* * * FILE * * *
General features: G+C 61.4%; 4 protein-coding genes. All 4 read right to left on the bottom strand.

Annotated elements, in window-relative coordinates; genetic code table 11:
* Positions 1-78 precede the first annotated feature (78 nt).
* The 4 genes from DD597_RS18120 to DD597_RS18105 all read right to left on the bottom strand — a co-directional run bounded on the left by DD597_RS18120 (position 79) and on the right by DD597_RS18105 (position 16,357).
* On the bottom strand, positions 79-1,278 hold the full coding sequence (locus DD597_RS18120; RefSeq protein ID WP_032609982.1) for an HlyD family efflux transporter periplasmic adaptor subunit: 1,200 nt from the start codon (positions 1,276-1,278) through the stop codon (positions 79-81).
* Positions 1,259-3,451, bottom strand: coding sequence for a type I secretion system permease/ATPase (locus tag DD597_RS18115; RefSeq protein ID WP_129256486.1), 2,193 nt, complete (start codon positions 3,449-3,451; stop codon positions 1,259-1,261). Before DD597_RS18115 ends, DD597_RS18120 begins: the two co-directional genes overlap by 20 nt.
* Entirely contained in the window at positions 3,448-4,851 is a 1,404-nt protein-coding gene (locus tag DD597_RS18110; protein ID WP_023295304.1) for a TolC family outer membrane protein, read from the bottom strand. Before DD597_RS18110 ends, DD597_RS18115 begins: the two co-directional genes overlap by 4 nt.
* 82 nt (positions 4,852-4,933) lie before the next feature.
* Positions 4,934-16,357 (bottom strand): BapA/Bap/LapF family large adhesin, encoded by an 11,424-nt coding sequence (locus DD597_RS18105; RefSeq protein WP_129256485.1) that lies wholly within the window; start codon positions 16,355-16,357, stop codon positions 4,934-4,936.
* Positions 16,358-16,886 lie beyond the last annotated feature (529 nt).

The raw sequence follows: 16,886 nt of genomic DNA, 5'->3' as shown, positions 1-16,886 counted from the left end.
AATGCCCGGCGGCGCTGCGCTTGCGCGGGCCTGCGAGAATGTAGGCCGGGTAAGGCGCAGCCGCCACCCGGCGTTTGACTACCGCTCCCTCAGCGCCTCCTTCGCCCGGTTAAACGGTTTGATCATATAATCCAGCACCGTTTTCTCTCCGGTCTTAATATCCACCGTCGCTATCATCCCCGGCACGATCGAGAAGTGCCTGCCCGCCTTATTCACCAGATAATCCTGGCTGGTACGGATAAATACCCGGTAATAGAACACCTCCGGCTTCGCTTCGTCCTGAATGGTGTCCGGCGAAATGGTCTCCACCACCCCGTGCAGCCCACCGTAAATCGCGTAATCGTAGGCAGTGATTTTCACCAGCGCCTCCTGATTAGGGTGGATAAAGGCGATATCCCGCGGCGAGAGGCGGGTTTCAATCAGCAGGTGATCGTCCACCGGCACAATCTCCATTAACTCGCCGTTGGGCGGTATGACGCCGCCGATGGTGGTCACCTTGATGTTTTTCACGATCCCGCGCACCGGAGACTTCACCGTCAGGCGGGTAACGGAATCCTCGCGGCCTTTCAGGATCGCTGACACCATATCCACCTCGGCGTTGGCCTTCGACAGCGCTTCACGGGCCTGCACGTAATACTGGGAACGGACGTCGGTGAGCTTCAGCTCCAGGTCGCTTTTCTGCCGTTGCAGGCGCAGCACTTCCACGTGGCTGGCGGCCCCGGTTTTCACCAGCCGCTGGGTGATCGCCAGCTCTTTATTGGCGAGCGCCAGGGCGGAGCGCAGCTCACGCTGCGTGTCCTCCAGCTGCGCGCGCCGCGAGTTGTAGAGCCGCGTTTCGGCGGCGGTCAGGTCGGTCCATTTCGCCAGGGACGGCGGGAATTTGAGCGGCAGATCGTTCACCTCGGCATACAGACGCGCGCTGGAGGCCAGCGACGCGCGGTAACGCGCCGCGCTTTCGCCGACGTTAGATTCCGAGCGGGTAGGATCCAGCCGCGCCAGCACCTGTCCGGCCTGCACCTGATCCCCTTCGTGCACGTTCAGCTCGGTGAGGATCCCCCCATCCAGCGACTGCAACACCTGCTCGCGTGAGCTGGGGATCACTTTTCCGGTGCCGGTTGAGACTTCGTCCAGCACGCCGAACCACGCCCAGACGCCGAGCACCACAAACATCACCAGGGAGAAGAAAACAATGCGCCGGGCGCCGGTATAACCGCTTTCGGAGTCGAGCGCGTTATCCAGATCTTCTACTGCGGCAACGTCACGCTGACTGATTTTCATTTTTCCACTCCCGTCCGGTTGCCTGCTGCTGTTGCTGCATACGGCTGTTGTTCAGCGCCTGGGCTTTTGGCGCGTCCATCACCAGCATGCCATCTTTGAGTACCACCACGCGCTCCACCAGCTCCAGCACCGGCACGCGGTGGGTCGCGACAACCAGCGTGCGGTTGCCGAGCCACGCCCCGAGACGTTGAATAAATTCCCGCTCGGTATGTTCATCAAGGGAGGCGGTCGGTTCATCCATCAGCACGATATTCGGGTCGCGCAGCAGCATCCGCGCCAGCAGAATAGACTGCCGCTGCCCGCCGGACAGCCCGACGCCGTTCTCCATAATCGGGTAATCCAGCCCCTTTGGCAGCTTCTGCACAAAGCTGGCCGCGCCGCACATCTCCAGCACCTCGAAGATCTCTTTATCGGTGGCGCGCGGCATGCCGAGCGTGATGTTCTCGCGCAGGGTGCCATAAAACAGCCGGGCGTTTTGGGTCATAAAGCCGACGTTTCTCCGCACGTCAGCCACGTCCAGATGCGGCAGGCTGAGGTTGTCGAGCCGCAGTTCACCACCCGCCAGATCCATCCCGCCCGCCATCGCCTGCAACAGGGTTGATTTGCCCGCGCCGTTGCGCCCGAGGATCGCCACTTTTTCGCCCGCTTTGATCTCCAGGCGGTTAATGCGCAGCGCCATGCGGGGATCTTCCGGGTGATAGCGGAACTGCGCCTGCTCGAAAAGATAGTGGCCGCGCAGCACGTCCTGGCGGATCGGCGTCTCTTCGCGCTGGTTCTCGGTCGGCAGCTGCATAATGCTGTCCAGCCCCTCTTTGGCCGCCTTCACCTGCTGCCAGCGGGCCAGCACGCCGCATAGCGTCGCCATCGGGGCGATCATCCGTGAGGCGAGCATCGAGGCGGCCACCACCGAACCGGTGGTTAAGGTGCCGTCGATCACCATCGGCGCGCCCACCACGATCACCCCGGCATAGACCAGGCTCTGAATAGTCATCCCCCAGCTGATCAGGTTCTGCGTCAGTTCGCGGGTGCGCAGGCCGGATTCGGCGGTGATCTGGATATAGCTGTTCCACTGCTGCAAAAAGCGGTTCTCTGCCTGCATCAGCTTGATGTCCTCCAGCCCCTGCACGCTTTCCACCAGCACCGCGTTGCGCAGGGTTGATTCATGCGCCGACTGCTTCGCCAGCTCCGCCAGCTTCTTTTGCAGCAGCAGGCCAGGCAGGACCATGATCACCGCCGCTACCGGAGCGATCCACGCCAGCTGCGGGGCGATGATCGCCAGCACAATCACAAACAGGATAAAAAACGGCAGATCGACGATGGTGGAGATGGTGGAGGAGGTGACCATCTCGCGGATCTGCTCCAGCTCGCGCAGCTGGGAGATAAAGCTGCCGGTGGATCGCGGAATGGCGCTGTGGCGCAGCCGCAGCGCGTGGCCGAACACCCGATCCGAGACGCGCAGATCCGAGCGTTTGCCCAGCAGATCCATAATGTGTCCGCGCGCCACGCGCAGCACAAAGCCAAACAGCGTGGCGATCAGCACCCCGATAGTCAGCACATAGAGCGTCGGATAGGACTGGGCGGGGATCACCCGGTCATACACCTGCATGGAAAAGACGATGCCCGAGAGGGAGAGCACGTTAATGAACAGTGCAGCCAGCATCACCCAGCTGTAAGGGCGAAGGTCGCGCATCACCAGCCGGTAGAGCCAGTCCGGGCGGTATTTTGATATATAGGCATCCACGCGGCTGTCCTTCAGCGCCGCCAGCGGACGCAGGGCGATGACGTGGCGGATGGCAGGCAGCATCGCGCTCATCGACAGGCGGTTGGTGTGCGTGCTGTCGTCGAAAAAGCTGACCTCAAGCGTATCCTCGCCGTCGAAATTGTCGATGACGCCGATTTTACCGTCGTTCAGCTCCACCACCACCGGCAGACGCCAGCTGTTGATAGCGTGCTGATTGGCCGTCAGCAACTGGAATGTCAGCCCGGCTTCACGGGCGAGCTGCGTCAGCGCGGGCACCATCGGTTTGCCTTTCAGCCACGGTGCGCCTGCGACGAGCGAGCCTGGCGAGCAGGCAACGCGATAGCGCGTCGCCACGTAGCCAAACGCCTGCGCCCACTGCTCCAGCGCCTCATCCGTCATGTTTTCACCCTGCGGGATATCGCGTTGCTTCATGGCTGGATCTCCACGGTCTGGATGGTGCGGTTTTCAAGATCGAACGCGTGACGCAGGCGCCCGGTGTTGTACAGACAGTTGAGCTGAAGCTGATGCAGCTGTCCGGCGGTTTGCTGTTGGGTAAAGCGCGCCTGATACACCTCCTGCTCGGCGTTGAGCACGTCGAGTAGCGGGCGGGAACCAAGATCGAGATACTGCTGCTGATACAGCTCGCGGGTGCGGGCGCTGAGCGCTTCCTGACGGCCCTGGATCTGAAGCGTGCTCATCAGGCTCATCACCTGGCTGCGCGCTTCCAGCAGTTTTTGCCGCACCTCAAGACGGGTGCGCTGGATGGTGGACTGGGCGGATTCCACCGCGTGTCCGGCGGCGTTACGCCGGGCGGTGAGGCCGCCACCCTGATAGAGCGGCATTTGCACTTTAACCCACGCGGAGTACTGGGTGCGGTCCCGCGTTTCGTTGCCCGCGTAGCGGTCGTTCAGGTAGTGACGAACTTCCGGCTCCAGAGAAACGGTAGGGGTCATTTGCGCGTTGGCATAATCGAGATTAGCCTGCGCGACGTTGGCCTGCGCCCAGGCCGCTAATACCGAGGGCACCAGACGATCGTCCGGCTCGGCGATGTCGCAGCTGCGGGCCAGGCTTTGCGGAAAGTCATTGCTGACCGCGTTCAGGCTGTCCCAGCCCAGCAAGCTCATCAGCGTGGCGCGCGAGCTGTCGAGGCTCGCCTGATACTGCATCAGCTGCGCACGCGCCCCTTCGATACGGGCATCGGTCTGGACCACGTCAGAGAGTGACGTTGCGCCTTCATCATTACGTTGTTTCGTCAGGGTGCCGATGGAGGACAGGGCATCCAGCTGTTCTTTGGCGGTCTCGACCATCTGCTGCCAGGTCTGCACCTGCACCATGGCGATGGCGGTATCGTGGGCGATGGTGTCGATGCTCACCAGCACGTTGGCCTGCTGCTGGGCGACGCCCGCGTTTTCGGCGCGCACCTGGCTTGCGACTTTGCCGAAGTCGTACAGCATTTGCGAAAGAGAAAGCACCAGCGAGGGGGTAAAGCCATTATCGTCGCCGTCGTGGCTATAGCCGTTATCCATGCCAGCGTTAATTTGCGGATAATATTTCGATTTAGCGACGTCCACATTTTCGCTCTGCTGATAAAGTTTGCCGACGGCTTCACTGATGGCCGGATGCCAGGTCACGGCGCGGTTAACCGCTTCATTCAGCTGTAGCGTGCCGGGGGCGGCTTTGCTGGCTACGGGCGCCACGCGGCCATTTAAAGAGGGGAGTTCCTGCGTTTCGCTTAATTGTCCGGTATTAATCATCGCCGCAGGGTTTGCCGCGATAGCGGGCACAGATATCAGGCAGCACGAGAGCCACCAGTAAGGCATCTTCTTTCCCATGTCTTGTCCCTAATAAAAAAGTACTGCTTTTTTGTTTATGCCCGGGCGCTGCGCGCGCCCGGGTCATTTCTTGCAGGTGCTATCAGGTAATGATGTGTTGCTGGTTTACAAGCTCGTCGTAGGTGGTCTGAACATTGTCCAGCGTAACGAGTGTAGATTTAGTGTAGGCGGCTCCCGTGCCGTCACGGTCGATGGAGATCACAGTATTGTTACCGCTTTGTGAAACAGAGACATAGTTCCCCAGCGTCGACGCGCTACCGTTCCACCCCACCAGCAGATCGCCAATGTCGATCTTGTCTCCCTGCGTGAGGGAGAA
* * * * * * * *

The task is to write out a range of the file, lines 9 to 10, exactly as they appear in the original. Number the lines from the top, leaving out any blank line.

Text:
* Positions 4,934-16,357 (bottom strand): BapA/Bap/LapF family large adhesin, encoded by an 11,424-nt coding sequence (locus DD597_RS18105; RefSeq protein WP_129256485.1) that lies wholly within the window; start codon positions 16,355-16,357, stop codon positions 4,934-4,936.
* Positions 16,358-16,886 lie beyond the last annotated feature (529 nt).